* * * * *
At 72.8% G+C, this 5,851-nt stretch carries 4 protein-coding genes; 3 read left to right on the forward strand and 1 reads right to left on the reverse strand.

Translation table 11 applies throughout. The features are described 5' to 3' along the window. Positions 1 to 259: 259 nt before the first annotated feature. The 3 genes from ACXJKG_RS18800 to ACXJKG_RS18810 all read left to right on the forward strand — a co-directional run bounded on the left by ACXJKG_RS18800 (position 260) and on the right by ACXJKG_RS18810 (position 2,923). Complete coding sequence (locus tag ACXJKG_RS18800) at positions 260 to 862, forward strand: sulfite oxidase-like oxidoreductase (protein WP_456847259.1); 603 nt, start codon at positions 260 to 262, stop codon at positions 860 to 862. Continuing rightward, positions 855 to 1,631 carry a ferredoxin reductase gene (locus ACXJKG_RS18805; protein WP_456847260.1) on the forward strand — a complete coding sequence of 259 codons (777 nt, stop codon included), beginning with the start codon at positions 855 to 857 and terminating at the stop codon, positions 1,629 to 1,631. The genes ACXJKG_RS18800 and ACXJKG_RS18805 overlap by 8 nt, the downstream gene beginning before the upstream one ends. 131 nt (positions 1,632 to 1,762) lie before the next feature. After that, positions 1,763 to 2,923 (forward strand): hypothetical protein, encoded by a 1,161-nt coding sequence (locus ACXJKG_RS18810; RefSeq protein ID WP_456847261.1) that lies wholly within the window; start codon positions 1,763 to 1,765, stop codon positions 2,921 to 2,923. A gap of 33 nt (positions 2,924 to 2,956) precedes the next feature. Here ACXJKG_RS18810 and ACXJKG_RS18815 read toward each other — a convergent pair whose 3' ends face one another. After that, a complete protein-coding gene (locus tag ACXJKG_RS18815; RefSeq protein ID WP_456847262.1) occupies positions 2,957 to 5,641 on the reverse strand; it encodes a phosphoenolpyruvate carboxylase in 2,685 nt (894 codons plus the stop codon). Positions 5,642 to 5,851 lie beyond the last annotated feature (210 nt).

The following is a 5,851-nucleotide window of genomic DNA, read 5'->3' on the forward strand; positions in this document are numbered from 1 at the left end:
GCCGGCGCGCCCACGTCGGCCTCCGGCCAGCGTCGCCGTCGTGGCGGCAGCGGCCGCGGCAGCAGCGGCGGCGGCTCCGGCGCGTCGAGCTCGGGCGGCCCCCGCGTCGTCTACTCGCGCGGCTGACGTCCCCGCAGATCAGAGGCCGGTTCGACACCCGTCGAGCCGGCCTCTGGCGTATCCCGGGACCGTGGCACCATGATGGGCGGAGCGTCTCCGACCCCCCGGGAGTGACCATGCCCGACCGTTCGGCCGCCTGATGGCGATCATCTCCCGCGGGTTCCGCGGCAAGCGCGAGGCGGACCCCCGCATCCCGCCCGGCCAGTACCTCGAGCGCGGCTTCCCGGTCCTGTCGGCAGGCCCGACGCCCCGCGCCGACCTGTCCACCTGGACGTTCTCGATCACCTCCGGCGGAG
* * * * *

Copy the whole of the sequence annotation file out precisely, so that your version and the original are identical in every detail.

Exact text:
At 72.8% G+C, this 5,851-nt stretch carries 4 protein-coding genes; 3 read left to right on the forward strand and 1 reads right to left on the reverse strand.

Translation table 11 applies throughout. The features are described 5' to 3' along the window. Positions 1 to 259: 259 nt before the first annotated feature. The 3 genes from ACXJKG_RS18800 to ACXJKG_RS18810 all read left to right on the forward strand — a co-directional run bounded on the left by ACXJKG_RS18800 (position 260) and on the right by ACXJKG_RS18810 (position 2,923). Complete coding sequence (locus tag ACXJKG_RS18800) at positions 260 to 862, forward strand: sulfite oxidase-like oxidoreductase (protein WP_456847259.1); 603 nt, start codon at positions 260 to 262, stop codon at positions 860 to 862. Continuing rightward, positions 855 to 1,631 carry a ferredoxin reductase gene (locus ACXJKG_RS18805; protein WP_456847260.1) on the forward strand — a complete coding sequence of 259 codons (777 nt, stop codon included), beginning with the start codon at positions 855 to 857 and terminating at the stop codon, positions 1,629 to 1,631. The genes ACXJKG_RS18800 and ACXJKG_RS18805 overlap by 8 nt, the downstream gene beginning before the upstream one ends. 131 nt (positions 1,632 to 1,762) lie before the next feature. After that, positions 1,763 to 2,923 (forward strand): hypothetical protein, encoded by a 1,161-nt coding sequence (locus ACXJKG_RS18810; RefSeq protein ID WP_456847261.1) that lies wholly within the window; start codon positions 1,763 to 1,765, stop codon positions 2,921 to 2,923. A gap of 33 nt (positions 2,924 to 2,956) precedes the next feature. Here ACXJKG_RS18810 and ACXJKG_RS18815 read toward each other — a convergent pair whose 3' ends face one another. After that, a complete protein-coding gene (locus tag ACXJKG_RS18815; RefSeq protein ID WP_456847262.1) occupies positions 2,957 to 5,641 on the reverse strand; it encodes a phosphoenolpyruvate carboxylase in 2,685 nt (894 codons plus the stop codon). Positions 5,642 to 5,851 lie beyond the last annotated feature (210 nt).

The following is a 5,851-nucleotide window of genomic DNA, read 5'->3' on the forward strand; positions in this document are numbered from 1 at the left end:
GCCGGCGCGCCCACGTCGGCCTCCGGCCAGCGTCGCCGTCGTGGCGGCAGCGGCCGCGGCAGCAGCGGCGGCGGCTCCGGCGCGTCGAGCTCGGGCGGCCCCCGCGTCGTCTACTCGCGCGGCTGACGTCCCCGCAGATCAGAGGCCGGTTCGACACCCGTCGAGCCGGCCTCTGGCGTATCCCGGGACCGTGGCACCATGATGGGCGGAGCGTCTCCGACCCCCCGGGAGTGACCATGCCCGACCGTTCGGCCGCCTGATGGCGATCATCTCCCGCGGGTTCCGCGGCAAGCGCGAGGCGGACCCCCGCATCCCGCCCGGCCAGTACCTCGAGCGCGGCTTCCCGGTCCTGTCGGCAGGCCCGACGCCCCGCGCCGACCTGTCCACCTGGACGTTCTCGATCACCTCCGGCGGAG